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Outbreak of caliciviruses in the Singapore military, 2015

Overview of attention for article published in BMC Infectious Diseases, November 2017
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Title
Outbreak of caliciviruses in the Singapore military, 2015
Published in
BMC Infectious Diseases, November 2017
DOI 10.1186/s12879-017-2821-y
Pubmed ID
Authors

Freddy Jun Xian Neo, Jimmy Jin Phang Loh, Peijun Ting, Wei Xin Yeo, Christine Qiu Han Gao, Vernon Jian Ming Lee, Boon Huan Tan, Ching Ging Ng

Abstract

From 31 August to 9 September 2015, a total of 150 military personnel at a military institution in Singapore were infected with acute gastroenteritis (AGE) with an attack rate of approximately 3%. This study aimed to determine the epidemiology of the outbreak, investigate its origins, and discuss measures to prevent future occurrences. After the AGE outbreak was declared on 31 August 2015, symptom surveys, hygiene inspections, and the testing of water, food, and stool samples were initiated. We collected 86 stool samples from AGE cases and 58 samples from food-handlers during the course of the outbreak and these stool samples were tested for 8 bacterial pathogens and 2 viral pathogens (i.e., norovirus and sapovirus). We detected Sapovirus (SaV), group I Norovirus (NoV GI) and group II Norovirus (NoV GII) from the stool samples of AGE cases. Further sequence analyses showed that the AGE outbreak in August was caused mainly by three rarely reported calicivirus novel genotypes: NoV GI.7, NoV GII.17 and SaV GII.3. Control measures implemented focused on the escalation of personal and environmental hygiene, which included the separation of affected and unaffected soldiers, enforcement of rigorous hand-washing and hygiene, raising awareness of food and water safety, and disinfection of communal areas with bleach. This study identified both NoV and SaV as the causative agents for an AGE outbreak at a Singapore military camp in August 2015. This study is also the first to report SaV as one of the main causative agents, highlighting the importance of caliciviruses as causative agents of AGE outbreaks in the Singapore military. As there are no commercially available vaccines against caliciviruses, strict personal hygiene and proper disinfection of environmental surfaces remain crucial to prevent calicivirus outbreak and transmission.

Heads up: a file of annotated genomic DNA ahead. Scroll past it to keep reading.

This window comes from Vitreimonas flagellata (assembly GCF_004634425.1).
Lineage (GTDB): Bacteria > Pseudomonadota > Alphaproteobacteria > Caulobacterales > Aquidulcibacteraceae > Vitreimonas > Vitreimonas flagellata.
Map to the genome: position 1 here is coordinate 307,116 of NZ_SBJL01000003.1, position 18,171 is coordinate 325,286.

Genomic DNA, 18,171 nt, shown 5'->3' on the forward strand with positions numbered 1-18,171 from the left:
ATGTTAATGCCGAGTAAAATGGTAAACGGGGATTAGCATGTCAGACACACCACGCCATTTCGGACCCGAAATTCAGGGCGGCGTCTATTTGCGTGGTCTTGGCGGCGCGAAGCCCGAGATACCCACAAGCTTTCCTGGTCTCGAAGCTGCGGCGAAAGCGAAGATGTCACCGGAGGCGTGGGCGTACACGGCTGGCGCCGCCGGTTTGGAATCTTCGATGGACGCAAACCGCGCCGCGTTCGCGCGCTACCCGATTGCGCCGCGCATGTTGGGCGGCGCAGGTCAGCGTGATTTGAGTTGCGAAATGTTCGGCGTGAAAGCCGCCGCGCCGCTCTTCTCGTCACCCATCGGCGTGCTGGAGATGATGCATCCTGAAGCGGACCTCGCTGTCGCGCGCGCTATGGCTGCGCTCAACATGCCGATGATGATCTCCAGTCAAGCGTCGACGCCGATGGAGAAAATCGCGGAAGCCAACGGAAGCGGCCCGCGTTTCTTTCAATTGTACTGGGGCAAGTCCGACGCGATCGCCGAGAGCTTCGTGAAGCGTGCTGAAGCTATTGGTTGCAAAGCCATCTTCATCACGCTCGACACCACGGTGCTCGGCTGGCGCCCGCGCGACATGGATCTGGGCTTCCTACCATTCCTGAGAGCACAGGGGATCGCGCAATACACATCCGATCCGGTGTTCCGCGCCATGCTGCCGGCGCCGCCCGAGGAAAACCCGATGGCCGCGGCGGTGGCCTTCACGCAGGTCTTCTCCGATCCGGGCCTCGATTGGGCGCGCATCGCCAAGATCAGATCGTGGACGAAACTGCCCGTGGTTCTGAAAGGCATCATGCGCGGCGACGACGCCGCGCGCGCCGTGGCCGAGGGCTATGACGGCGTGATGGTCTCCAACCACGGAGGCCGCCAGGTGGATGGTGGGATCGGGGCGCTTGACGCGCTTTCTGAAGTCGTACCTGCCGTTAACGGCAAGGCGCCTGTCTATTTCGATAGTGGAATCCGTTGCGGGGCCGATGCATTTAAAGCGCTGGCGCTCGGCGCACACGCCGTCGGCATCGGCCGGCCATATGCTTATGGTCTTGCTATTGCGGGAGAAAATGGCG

Twitter Demographics

The data shown below were collected from the profile of 1 tweeter who shared this research output. Click here to find out more about how the information was compiled.

Mendeley readers

The data shown below were compiled from readership statistics for 8 Mendeley readers of this research output. Click here to see the associated Mendeley record.

Geographical breakdown

Country Count As %
Unknown 8 100%

Demographic breakdown

Readers by professional status Count As %
Other 3 38%
Student > Ph. D. Student 2 25%
Researcher 1 13%
Librarian 1 13%
Unknown 1 13%
Readers by discipline Count As %
Veterinary Science and Veterinary Medicine 1 13%
Environmental Science 1 13%
Nursing and Health Professions 1 13%
Computer Science 1 13%
Immunology and Microbiology 1 13%
Other 1 13%
Unknown 2 25%

Attention Score in Context

This research output has an Altmetric Attention Score of 1. This is our high-level measure of the quality and quantity of online attention that it has received. This Attention Score, as well as the ranking and number of research outputs shown below, was calculated when the research output was last mentioned on 16 November 2017.
All research outputs
#10,773,476
of 12,149,975 outputs
Outputs from BMC Infectious Diseases
#3,889
of 4,473 outputs
Outputs of similar age
#212,024
of 251,894 outputs
Outputs of similar age from BMC Infectious Diseases
#249
of 316 outputs
Altmetric has tracked 12,149,975 research outputs across all sources so far. This one is in the 1st percentile – i.e., 1% of other outputs scored the same or lower than it.
So far Altmetric has tracked 4,473 research outputs from this source. They receive a mean Attention Score of 4.7. This one is in the 1st percentile – i.e., 1% of its peers scored the same or lower than it.
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We're also able to compare this research output to 316 others from the same source and published within six weeks on either side of this one. This one is in the 1st percentile – i.e., 1% of its contemporaries scored the same or lower than it.